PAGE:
While I’m an advocate of the “different strokes for different folks” school of music and make a conscious effort not to condemn others whose opinions differ from my own, I’d hate for your readers (especially those who enjoy the witty intelligence of bands like Lambchop and the Handsome Family) to be dissuaded from checking out the Magnetic Fields’ 69 Love Songs based on one man’s opinion written in the pages of No Depression.
— Kyla Fairchild
Love them, they’re still liberals
Geoffrey Himes’ review of the new Mermaid Avenue album was almost too clever by half. Moreover, he regurgitates the same fashionable point about the independence of the “artist” in creating his “art.” Well, of course Bob Dylan, or Woody Guthrie, have the right to “create” whatever type of music he wants and he’s recorded some great ones using an electric guitar.
However, I find the folkie purists who booed Dylan at Royal Albert Hall appealing because they were asserting the point that true folk music is not so easily digested by the capitalist beast and they knew that rock is so easily consumed. Even today, the most played Dylan songs on oldies radio are the electronically souped up “Lay Lady Lay” and “Like A Rolling Stone.” His painfully spare narratives about the sad fates of Hollis Brown and Hattie Carroll are more subversively anti-commercial and thus are not to be heard on commercial radio.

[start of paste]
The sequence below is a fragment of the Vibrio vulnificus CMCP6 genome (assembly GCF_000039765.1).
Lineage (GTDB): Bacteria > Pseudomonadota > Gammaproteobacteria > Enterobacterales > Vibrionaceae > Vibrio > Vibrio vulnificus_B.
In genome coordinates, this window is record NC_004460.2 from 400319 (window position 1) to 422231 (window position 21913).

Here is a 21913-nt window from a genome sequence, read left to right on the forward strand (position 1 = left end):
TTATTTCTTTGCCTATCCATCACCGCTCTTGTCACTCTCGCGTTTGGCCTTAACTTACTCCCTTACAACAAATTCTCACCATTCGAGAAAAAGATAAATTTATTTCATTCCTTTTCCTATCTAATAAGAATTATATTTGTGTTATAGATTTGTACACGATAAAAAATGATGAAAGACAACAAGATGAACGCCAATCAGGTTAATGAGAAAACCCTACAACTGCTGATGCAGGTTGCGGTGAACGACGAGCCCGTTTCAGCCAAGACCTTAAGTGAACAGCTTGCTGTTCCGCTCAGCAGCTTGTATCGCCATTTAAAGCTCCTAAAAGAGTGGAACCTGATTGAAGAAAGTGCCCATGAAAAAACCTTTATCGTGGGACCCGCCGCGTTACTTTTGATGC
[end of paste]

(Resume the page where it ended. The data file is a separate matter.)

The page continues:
This is the essence of a “folk” music: material organically created for true believers rather than for thoughtless consumers. Similarly, those purists on the margins, whom Himes wishes would become “obsolete,” serve a vital aesthetic, cultural and often political purpose because they not only help to feed the mainstream with new art and ideas, but keep it honest.
— Rick Armstrong
Greenville, North Carolina
Give me Liberty or give me life
What bothers me most about Tom Liberty’s argument against universal health care [Box Full Of Letters, ND #29, Sept.-Oct. 2000], aside from his loaded libertarian rhetoric about “slurping at the government teat” and universal care amounting to “government handouts,” is his presumption that health care is a privilege, not a right, and that regardless of the circumstances or the huge costs associated with this privilege, the individual is essentially and fully responsible for his/her health care.